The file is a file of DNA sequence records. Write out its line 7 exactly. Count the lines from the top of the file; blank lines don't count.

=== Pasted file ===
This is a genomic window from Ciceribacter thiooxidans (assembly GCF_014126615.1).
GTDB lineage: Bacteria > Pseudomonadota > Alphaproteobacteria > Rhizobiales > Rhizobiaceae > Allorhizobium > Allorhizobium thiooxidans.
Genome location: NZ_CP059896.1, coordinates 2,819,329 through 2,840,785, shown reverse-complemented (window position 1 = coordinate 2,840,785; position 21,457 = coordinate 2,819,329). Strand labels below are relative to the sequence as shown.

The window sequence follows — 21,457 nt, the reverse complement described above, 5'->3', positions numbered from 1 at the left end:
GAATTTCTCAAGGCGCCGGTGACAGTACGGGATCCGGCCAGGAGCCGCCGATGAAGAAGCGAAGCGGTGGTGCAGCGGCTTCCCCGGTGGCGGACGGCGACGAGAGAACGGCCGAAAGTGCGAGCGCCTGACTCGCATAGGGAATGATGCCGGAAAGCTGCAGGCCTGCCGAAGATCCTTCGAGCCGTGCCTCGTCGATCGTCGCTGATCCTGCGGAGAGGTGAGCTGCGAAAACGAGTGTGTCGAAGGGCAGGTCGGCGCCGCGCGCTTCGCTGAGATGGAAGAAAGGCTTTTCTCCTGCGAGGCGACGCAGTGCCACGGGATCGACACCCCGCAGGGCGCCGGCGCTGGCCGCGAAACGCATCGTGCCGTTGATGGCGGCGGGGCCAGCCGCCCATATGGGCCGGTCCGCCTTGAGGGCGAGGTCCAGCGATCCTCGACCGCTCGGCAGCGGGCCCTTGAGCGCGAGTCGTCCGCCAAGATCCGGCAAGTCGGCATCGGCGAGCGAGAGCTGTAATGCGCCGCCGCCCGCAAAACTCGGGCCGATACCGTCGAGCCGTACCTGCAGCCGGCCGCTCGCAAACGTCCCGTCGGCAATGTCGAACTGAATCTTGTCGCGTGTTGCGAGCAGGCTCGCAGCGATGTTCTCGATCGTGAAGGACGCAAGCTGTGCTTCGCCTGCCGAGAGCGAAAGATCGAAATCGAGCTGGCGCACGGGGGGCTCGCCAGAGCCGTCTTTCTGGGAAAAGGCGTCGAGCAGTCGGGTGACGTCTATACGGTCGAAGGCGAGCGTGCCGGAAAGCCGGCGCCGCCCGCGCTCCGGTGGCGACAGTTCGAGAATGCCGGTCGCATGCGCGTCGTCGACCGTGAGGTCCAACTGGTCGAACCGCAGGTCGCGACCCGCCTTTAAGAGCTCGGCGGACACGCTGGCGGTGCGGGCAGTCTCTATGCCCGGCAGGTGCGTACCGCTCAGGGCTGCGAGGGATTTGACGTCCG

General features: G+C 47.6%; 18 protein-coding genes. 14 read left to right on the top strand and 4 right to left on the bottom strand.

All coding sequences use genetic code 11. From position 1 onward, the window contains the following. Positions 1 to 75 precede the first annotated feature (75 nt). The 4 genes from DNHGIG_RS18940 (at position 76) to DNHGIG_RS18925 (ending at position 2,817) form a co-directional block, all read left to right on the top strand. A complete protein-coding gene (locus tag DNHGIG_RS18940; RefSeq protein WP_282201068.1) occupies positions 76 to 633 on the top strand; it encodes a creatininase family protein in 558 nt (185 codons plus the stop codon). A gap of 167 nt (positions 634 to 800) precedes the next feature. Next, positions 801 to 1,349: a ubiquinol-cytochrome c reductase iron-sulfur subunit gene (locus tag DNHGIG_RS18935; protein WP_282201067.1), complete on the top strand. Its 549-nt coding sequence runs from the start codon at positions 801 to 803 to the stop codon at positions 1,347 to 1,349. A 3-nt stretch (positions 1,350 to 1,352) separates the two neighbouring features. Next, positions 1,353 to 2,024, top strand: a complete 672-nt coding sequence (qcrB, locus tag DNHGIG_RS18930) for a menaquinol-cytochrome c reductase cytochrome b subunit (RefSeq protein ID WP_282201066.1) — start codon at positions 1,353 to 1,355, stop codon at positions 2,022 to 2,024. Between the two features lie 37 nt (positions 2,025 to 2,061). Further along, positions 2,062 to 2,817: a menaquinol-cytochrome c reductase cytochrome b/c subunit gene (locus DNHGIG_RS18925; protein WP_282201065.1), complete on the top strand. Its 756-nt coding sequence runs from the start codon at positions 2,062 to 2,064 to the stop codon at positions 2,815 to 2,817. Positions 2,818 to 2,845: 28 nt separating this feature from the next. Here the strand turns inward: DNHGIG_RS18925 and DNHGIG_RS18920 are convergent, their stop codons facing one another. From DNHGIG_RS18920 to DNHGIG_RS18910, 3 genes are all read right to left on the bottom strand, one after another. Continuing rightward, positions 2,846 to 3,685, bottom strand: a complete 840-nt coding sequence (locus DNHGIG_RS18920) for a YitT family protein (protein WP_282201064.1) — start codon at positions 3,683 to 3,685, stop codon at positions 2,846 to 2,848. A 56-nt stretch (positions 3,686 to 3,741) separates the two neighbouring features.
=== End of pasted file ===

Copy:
All coding sequences use genetic code 11. From position 1 onward, the window contains the following. Positions 1 to 75 precede the first annotated feature (75 nt). The 4 genes from DNHGIG_RS18940 (at position 76) to DNHGIG_RS18925 (ending at position 2,817) form a co-directional block, all read left to right on the top strand. A complete protein-coding gene (locus tag DNHGIG_RS18940; RefSeq protein WP_282201068.1) occupies positions 76 to 633 on the top strand; it encodes a creatininase family protein in 558 nt (185 codons plus the stop codon). A gap of 167 nt (positions 634 to 800) precedes the next feature. Next, positions 801 to 1,349: a ubiquinol-cytochrome c reductase iron-sulfur subunit gene (locus tag DNHGIG_RS18935; protein WP_282201067.1), complete on the top strand. Its 549-nt coding sequence runs from the start codon at positions 801 to 803 to the stop codon at positions 1,347 to 1,349. A 3-nt stretch (positions 1,350 to 1,352) separates the two neighbouring features. Next, positions 1,353 to 2,024, top strand: a complete 672-nt coding sequence (qcrB, locus tag DNHGIG_RS18930) for a menaquinol-cytochrome c reductase cytochrome b subunit (RefSeq protein ID WP_282201066.1) — start codon at positions 1,353 to 1,355, stop codon at positions 2,022 to 2,024. Between the two features lie 37 nt (positions 2,025 to 2,061). Further along, positions 2,062 to 2,817: a menaquinol-cytochrome c reductase cytochrome b/c subunit gene (locus DNHGIG_RS18925; protein WP_282201065.1), complete on the top strand. Its 756-nt coding sequence runs from the start codon at positions 2,062 to 2,064 to the stop codon at positions 2,815 to 2,817. Positions 2,818 to 2,845: 28 nt separating this feature from the next. Here the strand turns inward: DNHGIG_RS18925 and DNHGIG_RS18920 are convergent, their stop codons facing one another. From DNHGIG_RS18920 to DNHGIG_RS18910, 3 genes are all read right to left on the bottom strand, one after another. Continuing rightward, positions 2,846 to 3,685, bottom strand: a complete 840-nt coding sequence (locus DNHGIG_RS18920) for a YitT family protein (protein WP_282201064.1) — start codon at positions 3,683 to 3,685, stop codon at positions 2,846 to 2,848. A 56-nt stretch (positions 3,686 to 3,741) separates the two neighbouring features.